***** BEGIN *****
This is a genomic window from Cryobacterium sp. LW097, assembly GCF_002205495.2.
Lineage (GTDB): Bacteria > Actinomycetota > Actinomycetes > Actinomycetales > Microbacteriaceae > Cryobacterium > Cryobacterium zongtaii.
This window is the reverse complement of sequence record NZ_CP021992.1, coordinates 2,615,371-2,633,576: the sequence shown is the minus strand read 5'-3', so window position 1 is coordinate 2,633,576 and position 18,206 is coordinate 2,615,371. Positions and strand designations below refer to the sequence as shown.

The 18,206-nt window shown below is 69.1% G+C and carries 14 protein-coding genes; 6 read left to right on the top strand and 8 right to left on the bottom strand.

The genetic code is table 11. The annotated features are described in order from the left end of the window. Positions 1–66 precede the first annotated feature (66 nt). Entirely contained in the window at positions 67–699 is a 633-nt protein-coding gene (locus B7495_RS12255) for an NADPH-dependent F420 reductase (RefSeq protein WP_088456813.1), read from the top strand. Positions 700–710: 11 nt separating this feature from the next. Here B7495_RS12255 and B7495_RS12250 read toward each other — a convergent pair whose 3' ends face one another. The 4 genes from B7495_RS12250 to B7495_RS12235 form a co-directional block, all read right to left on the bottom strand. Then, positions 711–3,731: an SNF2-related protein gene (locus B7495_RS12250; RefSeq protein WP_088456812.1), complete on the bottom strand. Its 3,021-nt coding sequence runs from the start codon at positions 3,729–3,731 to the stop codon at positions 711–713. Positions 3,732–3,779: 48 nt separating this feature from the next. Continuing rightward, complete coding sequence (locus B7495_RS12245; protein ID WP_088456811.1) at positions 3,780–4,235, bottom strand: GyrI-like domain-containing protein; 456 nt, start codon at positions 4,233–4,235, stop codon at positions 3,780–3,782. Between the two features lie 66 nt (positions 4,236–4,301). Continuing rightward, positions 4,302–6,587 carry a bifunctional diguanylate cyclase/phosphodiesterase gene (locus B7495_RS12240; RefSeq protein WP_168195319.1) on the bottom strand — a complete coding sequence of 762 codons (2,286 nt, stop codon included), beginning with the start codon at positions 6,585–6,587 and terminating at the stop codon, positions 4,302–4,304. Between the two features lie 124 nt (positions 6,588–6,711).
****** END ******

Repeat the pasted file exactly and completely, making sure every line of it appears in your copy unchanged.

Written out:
This is a genomic window from Cryobacterium sp. LW097, assembly GCF_002205495.2.
Lineage (GTDB): Bacteria > Actinomycetota > Actinomycetes > Actinomycetales > Microbacteriaceae > Cryobacterium > Cryobacterium zongtaii.
This window is the reverse complement of sequence record NZ_CP021992.1, coordinates 2,615,371-2,633,576: the sequence shown is the minus strand read 5'-3', so window position 1 is coordinate 2,633,576 and position 18,206 is coordinate 2,615,371. Positions and strand designations below refer to the sequence as shown.

The 18,206-nt window shown below is 69.1% G+C and carries 14 protein-coding genes; 6 read left to right on the top strand and 8 right to left on the bottom strand.

The genetic code is table 11. The annotated features are described in order from the left end of the window. Positions 1–66 precede the first annotated feature (66 nt). Entirely contained in the window at positions 67–699 is a 633-nt protein-coding gene (locus B7495_RS12255) for an NADPH-dependent F420 reductase (RefSeq protein WP_088456813.1), read from the top strand. Positions 700–710: 11 nt separating this feature from the next. Here B7495_RS12255 and B7495_RS12250 read toward each other — a convergent pair whose 3' ends face one another. The 4 genes from B7495_RS12250 to B7495_RS12235 form a co-directional block, all read right to left on the bottom strand. Then, positions 711–3,731: an SNF2-related protein gene (locus B7495_RS12250; RefSeq protein WP_088456812.1), complete on the bottom strand. Its 3,021-nt coding sequence runs from the start codon at positions 3,729–3,731 to the stop codon at positions 711–713. Positions 3,732–3,779: 48 nt separating this feature from the next. Continuing rightward, complete coding sequence (locus B7495_RS12245; protein ID WP_088456811.1) at positions 3,780–4,235, bottom strand: GyrI-like domain-containing protein; 456 nt, start codon at positions 4,233–4,235, stop codon at positions 3,780–3,782. Between the two features lie 66 nt (positions 4,236–4,301). Continuing rightward, positions 4,302–6,587 carry a bifunctional diguanylate cyclase/phosphodiesterase gene (locus B7495_RS12240; RefSeq protein WP_168195319.1) on the bottom strand — a complete coding sequence of 762 codons (2,286 nt, stop codon included), beginning with the start codon at positions 6,585–6,587 and terminating at the stop codon, positions 4,302–4,304. Between the two features lie 124 nt (positions 6,588–6,711).